Conflict resolution is your ability to see a problem for what it is and devise a workable solution to solve it. For example, if there is a misunderstanding between two coworkers and they come to you for help, you should focus on the root cause of the issue and then work to solve this problem rather than get involved in the arguing. People with good conflict resolution skills often excel in positions in human resources or in customer service roles.

Empathy

Closely connected to observation skills is the ability to empathise with people and situations. Empathy is the ability to identify and understand how another person is feeling in any given situation. Phrases associated with expressing empathy include: ‘I understand what you are going through', ‘I am sorry to hear that you feel this way' or ‘I am sorry that this happened to you'. Expressing empathy requires a conscious effort and careful consideration of others' feelings. Good empathy skills can result in better relationships in the workplace.

Written and verbal communication

Verbal and written communication are two important components of effective social skills. When you write or verbally communicate, you are expressing yourself to another person. It's important to use clear language, as well as proper spelling and grammar, when communicating to ensure an effective portrayal of what you want to say.

Mirroring

Mirroring is a very useful skill for those whose jobs involve having to deal with people on a regular basis, such as in sales, healthcare and client relations. Mirroring is the act of copying the body language and emotions of the person you are talking to in order to make them feel comfortable and understood. It can also help build rapport and foster an agreement with the other person. Mirroring is especially useful in sales positions, as it can help both parties reach common ground and a mutual agreement.

Cooperation

Cooperation is another essential social skill in the workplace. It is the ability to work well with others towards a common goal. This social skill is especially important for those who work as part of a team on projects in the workplace.

Relationship management

Relationship management is your ability to foster, grow and maintain relationships. This social skill is especially important in customer service and other positions that require you to work directly with clients. Additionally, executives often need good relationship management skills to create bonds with investors, stakeholders and supervisors.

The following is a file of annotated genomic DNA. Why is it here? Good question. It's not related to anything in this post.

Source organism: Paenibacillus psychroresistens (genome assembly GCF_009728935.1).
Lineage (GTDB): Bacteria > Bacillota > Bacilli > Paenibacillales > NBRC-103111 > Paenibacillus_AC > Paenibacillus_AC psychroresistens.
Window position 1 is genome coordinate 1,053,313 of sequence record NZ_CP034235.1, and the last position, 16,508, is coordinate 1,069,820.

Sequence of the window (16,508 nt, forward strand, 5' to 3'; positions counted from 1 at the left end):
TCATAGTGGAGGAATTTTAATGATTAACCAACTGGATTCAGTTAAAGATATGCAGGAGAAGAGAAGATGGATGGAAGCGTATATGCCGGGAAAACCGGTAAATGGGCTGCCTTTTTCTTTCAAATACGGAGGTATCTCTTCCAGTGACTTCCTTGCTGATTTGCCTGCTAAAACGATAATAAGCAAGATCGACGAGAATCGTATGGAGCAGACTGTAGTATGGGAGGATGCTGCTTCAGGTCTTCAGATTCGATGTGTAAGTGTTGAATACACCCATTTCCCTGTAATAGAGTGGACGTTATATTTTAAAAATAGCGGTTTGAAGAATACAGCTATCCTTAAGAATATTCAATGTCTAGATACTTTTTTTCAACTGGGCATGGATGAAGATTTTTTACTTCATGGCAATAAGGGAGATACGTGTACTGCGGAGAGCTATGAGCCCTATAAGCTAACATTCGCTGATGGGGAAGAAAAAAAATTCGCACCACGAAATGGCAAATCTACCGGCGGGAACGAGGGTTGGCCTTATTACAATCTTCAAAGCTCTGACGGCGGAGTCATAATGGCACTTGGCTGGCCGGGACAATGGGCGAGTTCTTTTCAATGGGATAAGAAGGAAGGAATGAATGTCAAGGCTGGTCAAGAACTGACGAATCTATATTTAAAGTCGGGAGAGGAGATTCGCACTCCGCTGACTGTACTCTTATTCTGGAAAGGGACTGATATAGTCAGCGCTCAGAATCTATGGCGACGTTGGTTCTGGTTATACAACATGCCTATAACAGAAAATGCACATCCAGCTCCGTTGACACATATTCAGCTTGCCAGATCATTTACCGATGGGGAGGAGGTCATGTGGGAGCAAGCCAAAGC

Tips for improving social skills in the workplace

There are several steps you can take to improve your social skills at work. These include:

  • Ask for feedback. As friends and colleagues what areas you need to improve upon in relation to social skills. Using this feedback, you can set goals to work towards improving these skills.

  • Pick up a personal development book. Read personal development books that focus on improving social skills. There are countless free resources online such as e-books and guides that can provide you with concrete steps to take to build your interpersonal skills.

  • Choose one social skill to focus on improving. Rather than try to improve several social skills at once, pick one to work on and only move on when you're confident in your ability to effectively use that social skill.

How to demonstrate social skills in interviews

Demonstrating your social skills in an interview can improve the impression you make on potential employers. Here are a few ways to highlight your interpersonal skills in an interview:

  • Listen attentively when the employer speaks and reply with well-thought-out answers.

  • Maintain good eye contact throughout the interview.

  • Be aware of your body language and gestures and ensure they are expressing a positive message.

  • Use the STAR technique (situation, task, action, result) when describing your work experience and how you have overcome obstacles in the workplace.

  • Consider your strengths when working with other people and highlight those in the interview.

How to highlight social skills on your CV

You can highlight social skills on several areas of your CV, including in the skills section and throughout your work history descriptions. When highlighting your social skills in the skills section of your CV, list specific interpersonal skills that are directly related to the job you are applying for. For example, if you're applying for a customer service position, mention your ability to maintain relationships with clients and solve client problems through effective conflict resolution.

You can also highlight your social skills throughout your work history descriptions. Use specific examples of times your social skills allowed you to excel in the workplace.